Nonfiction > Henry Craik, ed. > English Prose > Vol. II. Sixteenth Century to the Restoration
Henry Craik, ed.  English Prose.  1916.
Vol. II. Sixteenth Century to the Restoration
Critical Introduction by James Miller Dodds
Samuel Rutherford (1600?–1661)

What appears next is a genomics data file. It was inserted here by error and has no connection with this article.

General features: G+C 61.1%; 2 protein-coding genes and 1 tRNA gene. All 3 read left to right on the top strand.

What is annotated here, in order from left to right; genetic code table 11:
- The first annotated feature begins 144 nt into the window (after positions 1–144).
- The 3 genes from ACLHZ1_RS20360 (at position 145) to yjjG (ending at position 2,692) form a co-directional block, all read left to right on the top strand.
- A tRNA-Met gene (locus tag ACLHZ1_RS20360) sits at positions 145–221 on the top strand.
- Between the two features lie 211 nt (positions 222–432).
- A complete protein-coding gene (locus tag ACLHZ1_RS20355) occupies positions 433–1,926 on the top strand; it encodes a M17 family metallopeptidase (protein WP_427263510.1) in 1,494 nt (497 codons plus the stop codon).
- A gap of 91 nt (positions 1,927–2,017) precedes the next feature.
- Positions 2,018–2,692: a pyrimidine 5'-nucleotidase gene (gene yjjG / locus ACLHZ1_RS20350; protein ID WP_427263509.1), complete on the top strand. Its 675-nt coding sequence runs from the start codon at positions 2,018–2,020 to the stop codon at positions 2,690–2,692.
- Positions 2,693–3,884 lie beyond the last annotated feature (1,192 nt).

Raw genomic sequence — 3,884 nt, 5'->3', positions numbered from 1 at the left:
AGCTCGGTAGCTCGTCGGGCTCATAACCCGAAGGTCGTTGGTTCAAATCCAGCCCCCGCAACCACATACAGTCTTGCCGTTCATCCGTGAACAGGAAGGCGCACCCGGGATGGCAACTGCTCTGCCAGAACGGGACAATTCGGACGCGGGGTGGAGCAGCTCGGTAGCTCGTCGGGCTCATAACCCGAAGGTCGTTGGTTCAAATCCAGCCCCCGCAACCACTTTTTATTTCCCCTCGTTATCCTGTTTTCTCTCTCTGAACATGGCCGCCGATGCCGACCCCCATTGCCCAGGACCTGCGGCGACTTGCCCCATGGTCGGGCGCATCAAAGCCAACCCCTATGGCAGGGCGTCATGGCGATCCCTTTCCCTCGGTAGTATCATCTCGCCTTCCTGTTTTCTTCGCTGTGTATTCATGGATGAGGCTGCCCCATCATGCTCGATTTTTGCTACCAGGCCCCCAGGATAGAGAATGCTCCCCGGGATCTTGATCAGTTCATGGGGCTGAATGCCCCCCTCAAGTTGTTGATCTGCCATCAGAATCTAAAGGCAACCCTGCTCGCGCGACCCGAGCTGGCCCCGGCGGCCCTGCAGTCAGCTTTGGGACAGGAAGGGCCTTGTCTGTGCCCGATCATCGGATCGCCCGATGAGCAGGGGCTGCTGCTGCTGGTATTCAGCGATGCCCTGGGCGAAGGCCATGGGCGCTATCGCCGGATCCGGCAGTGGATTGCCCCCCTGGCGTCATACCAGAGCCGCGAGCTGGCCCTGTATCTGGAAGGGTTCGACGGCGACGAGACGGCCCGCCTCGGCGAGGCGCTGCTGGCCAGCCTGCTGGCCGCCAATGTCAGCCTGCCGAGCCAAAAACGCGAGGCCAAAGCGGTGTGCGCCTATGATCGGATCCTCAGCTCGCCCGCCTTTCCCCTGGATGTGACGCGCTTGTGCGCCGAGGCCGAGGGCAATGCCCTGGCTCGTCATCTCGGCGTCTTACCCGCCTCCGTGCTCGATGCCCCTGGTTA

[Rutherford was born near Jedburgh in 1600, and educated at Edinburgh University, where he became Professor of Humanity in 1623. In 1625 he left the University, and from 1627 to 1639 (with a temporary ejection for non-conformity), he was minister of Anwoth in Galloway. In 1639 he was appointed Professor of Divinity at St. Andrews. From 1642 to 1647 he was in London as a member of the Westminster Assembly of Divines. On his return he became Principal of the New College in St. Andrews, and subsequently Rector of the University. He died in 1661. His principal works were Exercitationes Apologeticæ (Amsterdam, 1636), Plea for Paul’s Presbytery in Scotland (1642), The Due Right of Presbyteries, and Lex, Rex (1644), The Trial and Triumph of Faith (sermons, 1645), Divine Right of Church Government and Excommunication (1646), Christ Dying and Drawing Sinners to Himself (sermons, 1647), A Survey of the Spiritual Antichrist (1648), A Free Disputation against Pretended Liberty of Conscience (1649), The Covenant of Life Opened (1655), Influences of the Life of Grace (1659), and An Examination of Arminianism, and the Letters (dating from 1639 to 1661), both of which were published posthumously. Several editions of the Letters have been issued in the present century, and at least one of Lex, Rex.]  1